• Michael Merino wrote: “I seem to recall that Java will be implementing closures in Java 7.” Apparently (and rather lamely), it seems not. See

  • > it is predominantly a functional concept

    Would be interested in future articles that cover functional programming generally, not just closure specific. Good work as always.


    • Hey Evan,

      Luckily, I do have plans to cover some more functional concepts, although it will be in Ruby for the moment (as opposed to scheme or haskell or some other fully functional language) :).

  • oren

    what a clear and fun explanation for a complex topic.
    thank you Alan!

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  • Scott

    Thanks for the explanation of closures. I’ve been looking for a coherent explanation without so much jargon. I agree that the Wikipedia article leaves a lot to be desired for someone who is coming from a non-functional programming background.

    I agree that proper terminology can be useful to someone who knows all the terminology. I’m sure it has more precise meaning and nuance than a general explanation would.

    On the other hand, the person with the additude saying a general explanation is worse than no explanation at all needs to realize that not everyone is a subject expert in every subject. Even those that are experts do not start out that way. In fact, I pretty much guarantee if he holds his doctor, architect, accountant or mechanic to the same standard he insists on (of only using the most precise jargon with everyone and at all times), then he’s going to have some troubles. It’s an obviously ridiculous assertion that the only useful explanation is a complete and jargon-filled one.

    A “good enough” simplified explanation is useful in many contexts even if it’s not 100% accurate or nuanced. It allows a “way in” to a subject. If someone’s serious about it, they’ll eventually come to understand all the terms around it and get the nuance, interconnections and application. But no one begins life by knowing everything about a subject.

    I appreciate the ‘tude-free explantion, which is exactly why this post is really useful, since some of us are still in the process of learning and didn’t spring from the womb fully knowing everything.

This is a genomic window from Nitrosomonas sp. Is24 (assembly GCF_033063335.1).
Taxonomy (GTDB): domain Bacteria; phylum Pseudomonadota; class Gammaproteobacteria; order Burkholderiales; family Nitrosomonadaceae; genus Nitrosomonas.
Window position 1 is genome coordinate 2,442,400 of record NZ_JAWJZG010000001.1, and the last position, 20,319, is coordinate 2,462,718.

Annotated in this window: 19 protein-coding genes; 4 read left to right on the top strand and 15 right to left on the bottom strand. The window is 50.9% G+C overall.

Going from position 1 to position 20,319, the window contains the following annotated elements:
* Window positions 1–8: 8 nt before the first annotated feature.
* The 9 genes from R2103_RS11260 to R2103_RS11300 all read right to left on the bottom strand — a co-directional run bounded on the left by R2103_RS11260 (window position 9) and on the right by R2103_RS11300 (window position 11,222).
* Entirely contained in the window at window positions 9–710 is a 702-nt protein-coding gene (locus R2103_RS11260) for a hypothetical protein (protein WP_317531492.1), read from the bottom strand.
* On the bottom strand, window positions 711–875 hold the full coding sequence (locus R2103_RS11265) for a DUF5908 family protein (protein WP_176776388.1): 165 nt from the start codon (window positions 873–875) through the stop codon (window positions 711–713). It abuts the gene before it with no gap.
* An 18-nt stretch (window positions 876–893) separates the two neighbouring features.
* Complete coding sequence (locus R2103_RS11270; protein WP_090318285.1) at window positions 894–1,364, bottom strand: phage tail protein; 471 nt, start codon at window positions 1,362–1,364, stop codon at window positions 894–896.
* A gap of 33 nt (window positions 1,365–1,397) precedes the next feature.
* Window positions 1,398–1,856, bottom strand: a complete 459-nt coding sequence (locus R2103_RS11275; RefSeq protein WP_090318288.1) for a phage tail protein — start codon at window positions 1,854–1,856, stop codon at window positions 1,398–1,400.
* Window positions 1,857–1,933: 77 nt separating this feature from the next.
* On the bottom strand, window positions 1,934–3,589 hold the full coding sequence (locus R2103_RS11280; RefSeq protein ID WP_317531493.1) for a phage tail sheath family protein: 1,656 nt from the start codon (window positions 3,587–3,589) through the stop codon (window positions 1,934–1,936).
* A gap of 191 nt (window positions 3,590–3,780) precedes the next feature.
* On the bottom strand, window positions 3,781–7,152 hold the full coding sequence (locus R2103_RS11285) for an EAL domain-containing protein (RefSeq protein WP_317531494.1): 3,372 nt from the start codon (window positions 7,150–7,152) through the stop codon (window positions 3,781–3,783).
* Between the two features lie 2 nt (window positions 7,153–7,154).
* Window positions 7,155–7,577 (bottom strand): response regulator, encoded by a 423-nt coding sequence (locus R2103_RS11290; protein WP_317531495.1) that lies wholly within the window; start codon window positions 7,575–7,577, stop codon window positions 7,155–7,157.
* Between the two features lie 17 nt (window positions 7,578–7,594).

• Hi Scott,

      That’s exactly how I feel, which is why I like to write these kinds of posts :).

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  • Sean

    Thank you for this excellent article. I’ve been a developer for many years, and started with RoR only four or five years ago. I’ve been happily writing RoR applications for small clients for quite some time now, while working on .NET in the corporate environment.

    Now comes the time when I need to find a new primary contract– preferably in RoR, which is where my newer experience lies.

    Immediately, I’m barraged by questions on “closures”, “lambdas” and the like. I’m hit with statements like: “How can you be properly refactoring your code if you don’t know what closures are??” Needless to say, I haven’t gotten those positions.

    @Thomas: The Wikipedia article was next to worthless to me. Also not being born fully “functionally” aware, the definition statement was completely foreign. Oh, and by the way, I consider myself an excellent developer, and have been writing high quality, easily maintainable code for a little over two decades now (which means my CS degree is somewhat dated). My problem is: I’ve been too busy solving business problems and providing software solutions, and not enough time keeping up on the latest developments in the underlying language.

    I’m rectifying that shortcoming now– and articles like yours are proving extremely valuable

  • Thanks for the post! I’ve also written an article about Ruby blocks and closures with code examples. It has a bit different view on the subject, so I think your readers will find it useful.

  • Mike

    Excellent post! On a positive note, though, maybe academia *is* catching up somewhat. I think the concept is definitely taught to a satisfactory degree. It was the only thing we covered in the first 2 months of my CS education (first class functions, lexical and dynamic scoping, etc).

    Like @Thomas said I would argue that what’s important here is to learn those concepts (and sometimes the jargon that comes with it), after which the definition that a closure is a “first-class function with free variables that are bound in the lexical environment” is no longer so cryptic.

  • Greg

    Okay, I know I’m about a year late on this post, but I have to comment.

    This was incredibly helpful to my understanding of this concept. I spent two years at a university studying computer science, and I learned a lot while there, but I had never heard of this. Recently, while writing some JavaScript code and trying to wrap my mind around how to write an event handler that would accept additional arguments yet still give access within to the “e” object, I received help in the ##javascript irc channel in which an example of a closure was given to me.